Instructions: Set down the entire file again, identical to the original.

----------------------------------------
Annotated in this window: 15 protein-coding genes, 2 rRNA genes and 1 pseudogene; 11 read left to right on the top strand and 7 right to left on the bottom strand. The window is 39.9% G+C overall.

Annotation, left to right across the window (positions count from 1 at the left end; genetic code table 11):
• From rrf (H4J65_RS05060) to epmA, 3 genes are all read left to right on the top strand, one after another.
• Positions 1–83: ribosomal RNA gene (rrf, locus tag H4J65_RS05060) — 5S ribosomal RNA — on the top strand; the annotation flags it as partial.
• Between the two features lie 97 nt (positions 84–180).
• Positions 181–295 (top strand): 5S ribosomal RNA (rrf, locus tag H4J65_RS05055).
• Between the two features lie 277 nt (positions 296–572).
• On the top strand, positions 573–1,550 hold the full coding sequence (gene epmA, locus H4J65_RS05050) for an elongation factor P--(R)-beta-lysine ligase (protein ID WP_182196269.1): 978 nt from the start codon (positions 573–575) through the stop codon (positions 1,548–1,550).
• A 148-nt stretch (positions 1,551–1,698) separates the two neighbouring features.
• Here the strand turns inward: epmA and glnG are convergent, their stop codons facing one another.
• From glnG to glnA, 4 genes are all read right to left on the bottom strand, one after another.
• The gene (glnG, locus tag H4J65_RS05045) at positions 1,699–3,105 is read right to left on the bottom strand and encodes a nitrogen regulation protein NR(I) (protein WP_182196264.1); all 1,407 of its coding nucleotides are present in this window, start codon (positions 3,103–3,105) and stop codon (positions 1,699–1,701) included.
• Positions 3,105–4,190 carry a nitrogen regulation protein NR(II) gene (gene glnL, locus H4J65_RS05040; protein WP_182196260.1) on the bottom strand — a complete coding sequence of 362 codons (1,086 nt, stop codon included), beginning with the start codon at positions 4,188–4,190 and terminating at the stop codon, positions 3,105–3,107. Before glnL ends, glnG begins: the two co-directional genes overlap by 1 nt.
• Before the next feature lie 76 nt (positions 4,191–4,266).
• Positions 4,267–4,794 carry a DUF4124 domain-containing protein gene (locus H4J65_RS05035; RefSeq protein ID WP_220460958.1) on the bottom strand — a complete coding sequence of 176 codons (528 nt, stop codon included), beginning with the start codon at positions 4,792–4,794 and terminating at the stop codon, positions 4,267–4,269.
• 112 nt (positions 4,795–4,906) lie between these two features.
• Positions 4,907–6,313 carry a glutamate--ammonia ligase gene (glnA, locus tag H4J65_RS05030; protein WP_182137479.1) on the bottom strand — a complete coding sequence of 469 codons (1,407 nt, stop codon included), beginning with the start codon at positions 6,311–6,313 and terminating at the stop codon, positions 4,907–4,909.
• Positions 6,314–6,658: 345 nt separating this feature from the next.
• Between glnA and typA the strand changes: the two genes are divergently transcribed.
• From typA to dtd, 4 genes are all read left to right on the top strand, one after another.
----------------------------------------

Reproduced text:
Annotated in this window: 15 protein-coding genes, 2 rRNA genes and 1 pseudogene; 11 read left to right on the top strand and 7 right to left on the bottom strand. The window is 39.9% G+C overall.

Annotation, left to right across the window (positions count from 1 at the left end; genetic code table 11):
• From rrf (H4J65_RS05060) to epmA, 3 genes are all read left to right on the top strand, one after another.
• Positions 1–83: ribosomal RNA gene (rrf, locus tag H4J65_RS05060) — 5S ribosomal RNA — on the top strand; the annotation flags it as partial.
• Between the two features lie 97 nt (positions 84–180).
• Positions 181–295 (top strand): 5S ribosomal RNA (rrf, locus tag H4J65_RS05055).
• Between the two features lie 277 nt (positions 296–572).
• On the top strand, positions 573–1,550 hold the full coding sequence (gene epmA, locus H4J65_RS05050) for an elongation factor P--(R)-beta-lysine ligase (protein ID WP_182196269.1): 978 nt from the start codon (positions 573–575) through the stop codon (positions 1,548–1,550).
• A 148-nt stretch (positions 1,551–1,698) separates the two neighbouring features.
• Here the strand turns inward: epmA and glnG are convergent, their stop codons facing one another.
• From glnG to glnA, 4 genes are all read right to left on the bottom strand, one after another.
• The gene (glnG, locus tag H4J65_RS05045) at positions 1,699–3,105 is read right to left on the bottom strand and encodes a nitrogen regulation protein NR(I) (protein WP_182196264.1); all 1,407 of its coding nucleotides are present in this window, start codon (positions 3,103–3,105) and stop codon (positions 1,699–1,701) included.
• Positions 3,105–4,190 carry a nitrogen regulation protein NR(II) gene (gene glnL, locus H4J65_RS05040; protein WP_182196260.1) on the bottom strand — a complete coding sequence of 362 codons (1,086 nt, stop codon included), beginning with the start codon at positions 4,188–4,190 and terminating at the stop codon, positions 3,105–3,107. Before glnL ends, glnG begins: the two co-directional genes overlap by 1 nt.
• Before the next feature lie 76 nt (positions 4,191–4,266).
• Positions 4,267–4,794 carry a DUF4124 domain-containing protein gene (locus H4J65_RS05035; RefSeq protein ID WP_220460958.1) on the bottom strand — a complete coding sequence of 176 codons (528 nt, stop codon included), beginning with the start codon at positions 4,792–4,794 and terminating at the stop codon, positions 4,267–4,269.
• 112 nt (positions 4,795–4,906) lie between these two features.
• Positions 4,907–6,313 carry a glutamate--ammonia ligase gene (glnA, locus tag H4J65_RS05030; protein WP_182137479.1) on the bottom strand — a complete coding sequence of 469 codons (1,407 nt, stop codon included), beginning with the start codon at positions 6,311–6,313 and terminating at the stop codon, positions 4,907–4,909.
• Positions 6,314–6,658: 345 nt separating this feature from the next.
• Between glnA and typA the strand changes: the two genes are divergently transcribed.
• From typA to dtd, 4 genes are all read left to right on the top strand, one after another.